Brussels is not at all enthusiastic about Athens’ decision to extend the protection status for borrowers’ primary residences by another four months, according to the enhanced surveillance report issued on Wednesday by the European Commission, as it deems that it will impede the restoration of a healthy payment culture in Greece.
The same noises are being heard from the country’s creditors, who are also exerting pressure for this protection status to be terminated.
Judging by Wednesday's report, the Commission appears to be placing its hopes on the expected harmonization of the institutional framework for insolvency, to which the Greek government has committed. The report says this new framework should allow for the auctioning of main residences too.
The harmonization of the legislation regarding the insolvency of individuals is indeed among the government’s concerns; on October 30 Athens sent a “concept paper” with its ideas on the issue to the Commission.
Sources say that the Bank of Greece recently hosted a meeting with officials from the central bank, the Finance Ministry and the Prime Minister’s Office to draft a strategy for the reduction of bad loans and the return of lenders to their role – i.e. financing the economy.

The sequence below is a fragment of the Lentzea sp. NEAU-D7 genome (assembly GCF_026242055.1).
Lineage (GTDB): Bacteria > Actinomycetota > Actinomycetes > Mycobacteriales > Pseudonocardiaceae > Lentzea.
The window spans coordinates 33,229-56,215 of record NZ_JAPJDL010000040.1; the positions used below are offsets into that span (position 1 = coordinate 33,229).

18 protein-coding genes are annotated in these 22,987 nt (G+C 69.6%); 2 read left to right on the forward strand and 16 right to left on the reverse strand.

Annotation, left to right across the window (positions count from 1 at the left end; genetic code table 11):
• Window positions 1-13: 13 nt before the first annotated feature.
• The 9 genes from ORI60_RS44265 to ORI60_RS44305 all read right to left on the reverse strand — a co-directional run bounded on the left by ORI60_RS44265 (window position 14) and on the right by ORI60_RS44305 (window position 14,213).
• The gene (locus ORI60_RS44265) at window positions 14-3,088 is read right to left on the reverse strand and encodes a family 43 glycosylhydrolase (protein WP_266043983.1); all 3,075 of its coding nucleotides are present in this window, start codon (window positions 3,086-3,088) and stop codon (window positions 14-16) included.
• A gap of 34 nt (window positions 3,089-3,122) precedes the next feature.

This strategy provides for the application of the Hercules plan, the merging of the insolvency frameworks for households and enterprises, the promotion of the BoG plan on tackling bad loans so as to deal with the issue of deferred tax assets, and the facilitation of banks in the restructuring of their loans.
Brussels’ report argues that the out-of-court settlement mechanism has failed to meet its goal, which is the restructuring of the debts of sustainable enterprises.
The Commission further appears to be concerned about a possible new wave of retroactive claims by civil servants, ahead of a new verdict by the plenary of the State Audit Council.
The report also reveals that the next increase in the minimum wage will take place in June 2020, following a consultation process that must begin in February.